Human rights — we all know. But what is Hans Dhun?
It is a beautiful Indian music based on a classical raga. Some people call it Hans Dhwani. Hans means swan. The swan is often associated with Saraswati, the Hindu goddess of learning. Hence, Hans Dhwani or Hans Dhun has a divine, sacred connotation.
For the non-religious, it’s simply beautiful.
Just a few days ago, I went to buy some small groceries at a neighborhood Pakistani store in our Brooklyn. The lonely storekeeper was half-asleep, watching Pakistani music video on his small TV hung from the wall. I got glued to it. Somebody was singing Hans Dhun.
Here’s the video.¬†Watch it. Flute, strings, drums, voice…beautiful.
The music video talks about the plight of Afghanistan refugees who took shelter in Pakistan for three decades, before their makeshift huts were demolished, and they were sent back. Very touching — seen through the eyes of three Afghan men.
The video does not talk about how American powers created Frankensteins in post-Soviet Afghanistan, but truly, that’s a different story. At least, we see the devastation of war and terrorism.
Watching the video and listening to the heart-wrenching Hans Dhun, following the original Amir Khan rendition, I thought about another Hans Dhun I heard on our watershed Bengali movie Meghe Dhaka Tara (the Cloud-capped Star).
That story also, amazingly, talked about the plight of refugees and their never-ending struggle. A young man, a genius musician who lived in a refugee colony after being evicted by rulers in a partitioned Bengal, went away and found his fame in Bombay. He is now coming back to see his sister who was his only supporter and admirer throughout this struggle. Now, the dear brother is rich and famous, but the sister is dying. She has worked too hard to keep the family survive. And then, her boyfriend has broken his pledge to her. She is dying broken-hearted.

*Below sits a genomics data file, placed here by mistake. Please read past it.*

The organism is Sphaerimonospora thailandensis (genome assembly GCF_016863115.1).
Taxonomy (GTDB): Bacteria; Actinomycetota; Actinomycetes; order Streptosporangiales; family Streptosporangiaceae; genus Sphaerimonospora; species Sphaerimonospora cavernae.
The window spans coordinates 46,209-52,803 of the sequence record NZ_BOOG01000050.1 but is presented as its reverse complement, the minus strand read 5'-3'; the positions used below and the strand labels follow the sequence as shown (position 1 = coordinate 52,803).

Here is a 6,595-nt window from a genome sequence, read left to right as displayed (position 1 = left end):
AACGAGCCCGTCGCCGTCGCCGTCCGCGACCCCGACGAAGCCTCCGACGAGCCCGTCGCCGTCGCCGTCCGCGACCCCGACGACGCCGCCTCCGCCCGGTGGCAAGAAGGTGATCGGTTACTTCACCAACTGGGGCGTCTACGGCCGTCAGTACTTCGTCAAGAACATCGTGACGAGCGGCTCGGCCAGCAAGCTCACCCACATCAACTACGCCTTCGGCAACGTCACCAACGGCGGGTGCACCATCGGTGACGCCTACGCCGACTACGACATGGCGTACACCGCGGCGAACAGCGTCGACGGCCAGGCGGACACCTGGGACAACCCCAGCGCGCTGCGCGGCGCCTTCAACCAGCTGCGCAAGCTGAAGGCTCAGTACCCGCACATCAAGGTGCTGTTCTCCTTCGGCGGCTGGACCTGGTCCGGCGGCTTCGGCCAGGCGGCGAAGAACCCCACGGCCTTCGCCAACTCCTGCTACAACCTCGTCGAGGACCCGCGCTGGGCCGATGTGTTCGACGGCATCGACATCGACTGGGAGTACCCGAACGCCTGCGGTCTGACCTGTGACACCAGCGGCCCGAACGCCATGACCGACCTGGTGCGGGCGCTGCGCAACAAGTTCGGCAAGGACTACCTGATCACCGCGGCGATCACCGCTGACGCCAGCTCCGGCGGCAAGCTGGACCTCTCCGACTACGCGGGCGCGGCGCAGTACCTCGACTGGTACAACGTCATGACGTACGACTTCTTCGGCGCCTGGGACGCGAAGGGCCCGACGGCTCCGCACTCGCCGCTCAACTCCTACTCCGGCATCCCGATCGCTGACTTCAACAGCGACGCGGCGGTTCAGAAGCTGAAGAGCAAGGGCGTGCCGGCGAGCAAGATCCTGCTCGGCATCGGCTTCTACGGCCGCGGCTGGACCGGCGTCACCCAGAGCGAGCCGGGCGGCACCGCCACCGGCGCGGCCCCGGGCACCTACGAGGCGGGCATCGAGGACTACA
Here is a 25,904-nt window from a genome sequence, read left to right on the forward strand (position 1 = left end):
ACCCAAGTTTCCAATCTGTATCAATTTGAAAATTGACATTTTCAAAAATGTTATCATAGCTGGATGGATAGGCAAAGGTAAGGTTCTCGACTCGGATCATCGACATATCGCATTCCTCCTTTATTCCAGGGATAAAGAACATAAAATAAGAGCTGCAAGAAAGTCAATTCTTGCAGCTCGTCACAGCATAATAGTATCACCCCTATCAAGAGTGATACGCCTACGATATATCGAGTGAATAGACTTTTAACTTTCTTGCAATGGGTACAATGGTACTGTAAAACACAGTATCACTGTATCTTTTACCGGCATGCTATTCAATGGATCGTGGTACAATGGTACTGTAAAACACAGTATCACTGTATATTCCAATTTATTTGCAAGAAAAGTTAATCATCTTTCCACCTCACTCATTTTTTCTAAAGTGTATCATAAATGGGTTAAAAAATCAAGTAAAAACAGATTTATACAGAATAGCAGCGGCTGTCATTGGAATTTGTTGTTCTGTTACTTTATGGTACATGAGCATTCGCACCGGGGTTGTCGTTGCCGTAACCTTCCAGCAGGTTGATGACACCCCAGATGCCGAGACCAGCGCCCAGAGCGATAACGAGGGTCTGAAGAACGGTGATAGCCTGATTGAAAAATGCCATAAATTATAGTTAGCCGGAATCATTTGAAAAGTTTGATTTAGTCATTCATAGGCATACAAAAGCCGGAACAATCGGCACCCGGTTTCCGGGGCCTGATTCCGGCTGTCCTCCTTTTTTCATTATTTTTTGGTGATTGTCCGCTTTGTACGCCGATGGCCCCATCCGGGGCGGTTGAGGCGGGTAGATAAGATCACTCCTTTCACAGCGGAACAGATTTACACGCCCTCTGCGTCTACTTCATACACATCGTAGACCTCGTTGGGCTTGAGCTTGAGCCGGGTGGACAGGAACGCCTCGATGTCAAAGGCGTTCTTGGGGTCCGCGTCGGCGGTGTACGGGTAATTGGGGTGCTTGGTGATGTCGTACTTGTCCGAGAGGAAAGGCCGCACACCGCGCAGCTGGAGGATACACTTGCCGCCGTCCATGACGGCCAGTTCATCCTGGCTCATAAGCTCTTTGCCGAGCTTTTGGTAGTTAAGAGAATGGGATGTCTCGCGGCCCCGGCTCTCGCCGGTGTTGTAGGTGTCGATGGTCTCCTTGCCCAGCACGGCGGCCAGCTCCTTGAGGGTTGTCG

You watch the movie. Here’s just a clip of the song the brother sang on his way back to the colony.
It was fortuitous on my part to have learned about the Pakistani-Afghani band. It gave me an opportunity to bring up the subjects of human rights and plight of the poor, neglected people (predictable subject for me, as one of my esteemed Columbia University professors would declare), as well as the horror or war, violence and partition.
Times have passed. But did the pain?
You decide.
Post Script. — On this International Women’s Day, 8th March of 2014, I dedicate this blog to the woman cricket players of Afghanistan, Pakistan and Bangladesh. They are not just playing cricket. They are fighting back against terrorizing-oppressing dark, medieval forces in their countries. You wouldn’t believe how brave these young women are. Sisters, my hats off to you.
Plain Thinking,
Brooklyn, New York